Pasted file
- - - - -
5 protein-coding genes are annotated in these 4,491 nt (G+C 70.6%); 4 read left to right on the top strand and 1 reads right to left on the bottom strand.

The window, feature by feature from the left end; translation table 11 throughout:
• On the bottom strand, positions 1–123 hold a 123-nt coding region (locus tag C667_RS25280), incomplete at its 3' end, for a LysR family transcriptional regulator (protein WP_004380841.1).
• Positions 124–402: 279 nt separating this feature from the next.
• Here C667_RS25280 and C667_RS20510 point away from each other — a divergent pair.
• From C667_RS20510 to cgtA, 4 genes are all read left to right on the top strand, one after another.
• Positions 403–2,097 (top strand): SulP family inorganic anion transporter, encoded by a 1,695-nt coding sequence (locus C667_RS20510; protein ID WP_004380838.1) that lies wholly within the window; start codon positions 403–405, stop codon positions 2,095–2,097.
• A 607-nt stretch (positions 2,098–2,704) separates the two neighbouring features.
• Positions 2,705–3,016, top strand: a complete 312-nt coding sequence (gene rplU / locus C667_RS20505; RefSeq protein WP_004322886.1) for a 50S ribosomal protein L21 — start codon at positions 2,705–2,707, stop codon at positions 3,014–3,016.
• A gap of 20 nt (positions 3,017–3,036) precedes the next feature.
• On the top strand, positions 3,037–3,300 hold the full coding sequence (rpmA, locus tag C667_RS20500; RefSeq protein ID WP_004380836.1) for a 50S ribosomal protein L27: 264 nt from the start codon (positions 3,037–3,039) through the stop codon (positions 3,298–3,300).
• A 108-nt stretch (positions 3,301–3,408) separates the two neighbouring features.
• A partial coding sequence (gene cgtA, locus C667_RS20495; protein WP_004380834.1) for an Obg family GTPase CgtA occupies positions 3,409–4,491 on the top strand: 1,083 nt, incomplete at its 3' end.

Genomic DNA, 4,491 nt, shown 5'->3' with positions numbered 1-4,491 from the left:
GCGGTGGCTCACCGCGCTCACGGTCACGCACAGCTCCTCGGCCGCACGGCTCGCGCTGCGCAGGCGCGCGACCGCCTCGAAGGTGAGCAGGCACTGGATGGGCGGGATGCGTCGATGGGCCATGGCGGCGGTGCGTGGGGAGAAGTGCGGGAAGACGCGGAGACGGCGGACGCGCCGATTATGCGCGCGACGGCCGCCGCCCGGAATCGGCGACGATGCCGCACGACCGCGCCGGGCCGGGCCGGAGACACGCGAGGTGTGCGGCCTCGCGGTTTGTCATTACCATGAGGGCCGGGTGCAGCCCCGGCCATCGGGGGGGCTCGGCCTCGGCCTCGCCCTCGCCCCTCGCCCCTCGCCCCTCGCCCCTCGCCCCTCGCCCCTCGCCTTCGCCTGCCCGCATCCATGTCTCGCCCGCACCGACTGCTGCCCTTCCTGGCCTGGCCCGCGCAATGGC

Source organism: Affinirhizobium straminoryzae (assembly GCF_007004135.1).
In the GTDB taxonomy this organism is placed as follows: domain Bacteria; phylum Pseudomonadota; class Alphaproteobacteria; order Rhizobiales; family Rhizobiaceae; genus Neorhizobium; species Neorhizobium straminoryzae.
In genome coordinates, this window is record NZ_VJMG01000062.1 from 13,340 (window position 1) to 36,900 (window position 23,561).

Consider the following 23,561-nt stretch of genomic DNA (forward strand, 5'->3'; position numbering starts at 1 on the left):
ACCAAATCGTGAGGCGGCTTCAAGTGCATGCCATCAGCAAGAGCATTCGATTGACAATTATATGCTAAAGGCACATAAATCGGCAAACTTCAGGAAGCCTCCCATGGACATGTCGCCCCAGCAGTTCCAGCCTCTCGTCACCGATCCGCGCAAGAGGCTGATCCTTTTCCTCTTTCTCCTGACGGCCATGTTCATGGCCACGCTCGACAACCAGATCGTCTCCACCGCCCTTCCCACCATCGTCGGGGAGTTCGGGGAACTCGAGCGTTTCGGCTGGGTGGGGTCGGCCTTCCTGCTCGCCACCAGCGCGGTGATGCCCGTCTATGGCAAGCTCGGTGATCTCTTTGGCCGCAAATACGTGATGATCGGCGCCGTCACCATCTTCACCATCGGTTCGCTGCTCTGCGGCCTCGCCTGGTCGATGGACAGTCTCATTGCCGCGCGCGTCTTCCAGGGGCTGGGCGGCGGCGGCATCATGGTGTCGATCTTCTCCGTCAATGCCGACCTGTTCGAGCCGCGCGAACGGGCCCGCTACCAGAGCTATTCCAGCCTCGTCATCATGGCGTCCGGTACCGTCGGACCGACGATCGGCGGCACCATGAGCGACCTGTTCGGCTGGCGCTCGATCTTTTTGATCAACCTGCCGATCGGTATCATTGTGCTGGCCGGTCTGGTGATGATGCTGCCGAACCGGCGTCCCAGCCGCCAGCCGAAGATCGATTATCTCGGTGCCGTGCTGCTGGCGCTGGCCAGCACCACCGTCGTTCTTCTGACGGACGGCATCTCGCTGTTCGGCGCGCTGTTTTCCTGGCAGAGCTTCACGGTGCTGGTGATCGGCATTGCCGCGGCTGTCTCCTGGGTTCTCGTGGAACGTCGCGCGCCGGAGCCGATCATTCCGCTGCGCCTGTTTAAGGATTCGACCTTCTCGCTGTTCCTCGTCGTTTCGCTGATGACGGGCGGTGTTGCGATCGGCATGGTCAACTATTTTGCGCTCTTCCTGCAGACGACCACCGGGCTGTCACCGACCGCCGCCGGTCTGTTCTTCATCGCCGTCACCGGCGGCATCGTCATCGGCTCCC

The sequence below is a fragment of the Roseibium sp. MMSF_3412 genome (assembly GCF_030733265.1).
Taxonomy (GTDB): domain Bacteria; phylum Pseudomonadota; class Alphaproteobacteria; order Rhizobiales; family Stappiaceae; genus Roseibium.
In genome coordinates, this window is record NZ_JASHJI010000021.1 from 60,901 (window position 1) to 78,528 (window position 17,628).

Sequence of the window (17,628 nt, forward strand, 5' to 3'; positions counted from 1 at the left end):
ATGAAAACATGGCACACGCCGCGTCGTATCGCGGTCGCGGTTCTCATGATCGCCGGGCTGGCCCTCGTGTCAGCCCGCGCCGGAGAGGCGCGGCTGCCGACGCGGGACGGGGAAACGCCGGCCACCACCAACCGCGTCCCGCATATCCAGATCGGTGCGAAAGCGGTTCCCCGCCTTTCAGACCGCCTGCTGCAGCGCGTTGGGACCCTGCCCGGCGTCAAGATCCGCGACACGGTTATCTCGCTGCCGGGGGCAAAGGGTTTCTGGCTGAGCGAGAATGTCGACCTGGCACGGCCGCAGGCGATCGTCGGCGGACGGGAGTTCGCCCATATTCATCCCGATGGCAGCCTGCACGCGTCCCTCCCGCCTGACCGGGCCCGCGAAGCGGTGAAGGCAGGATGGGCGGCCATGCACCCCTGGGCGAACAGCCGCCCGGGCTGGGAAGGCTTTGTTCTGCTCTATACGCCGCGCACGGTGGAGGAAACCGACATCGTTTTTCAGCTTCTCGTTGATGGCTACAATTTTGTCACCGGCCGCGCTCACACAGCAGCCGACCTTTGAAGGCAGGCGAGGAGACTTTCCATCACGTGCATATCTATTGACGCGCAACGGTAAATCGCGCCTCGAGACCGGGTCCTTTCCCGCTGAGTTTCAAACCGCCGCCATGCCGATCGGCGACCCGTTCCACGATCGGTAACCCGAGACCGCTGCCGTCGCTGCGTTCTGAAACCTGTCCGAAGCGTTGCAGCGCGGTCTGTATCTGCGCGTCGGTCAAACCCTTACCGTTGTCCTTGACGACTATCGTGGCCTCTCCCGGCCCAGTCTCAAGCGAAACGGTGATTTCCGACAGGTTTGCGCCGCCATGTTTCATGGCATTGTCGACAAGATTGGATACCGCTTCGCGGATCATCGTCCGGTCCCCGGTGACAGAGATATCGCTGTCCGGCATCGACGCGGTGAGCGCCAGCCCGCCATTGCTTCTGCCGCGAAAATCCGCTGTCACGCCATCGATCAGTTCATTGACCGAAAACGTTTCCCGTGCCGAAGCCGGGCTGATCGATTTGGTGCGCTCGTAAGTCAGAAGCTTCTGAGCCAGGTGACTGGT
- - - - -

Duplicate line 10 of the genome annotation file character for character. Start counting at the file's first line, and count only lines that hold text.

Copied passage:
• A gap of 20 nt (positions 3,017–3,036) precedes the next feature.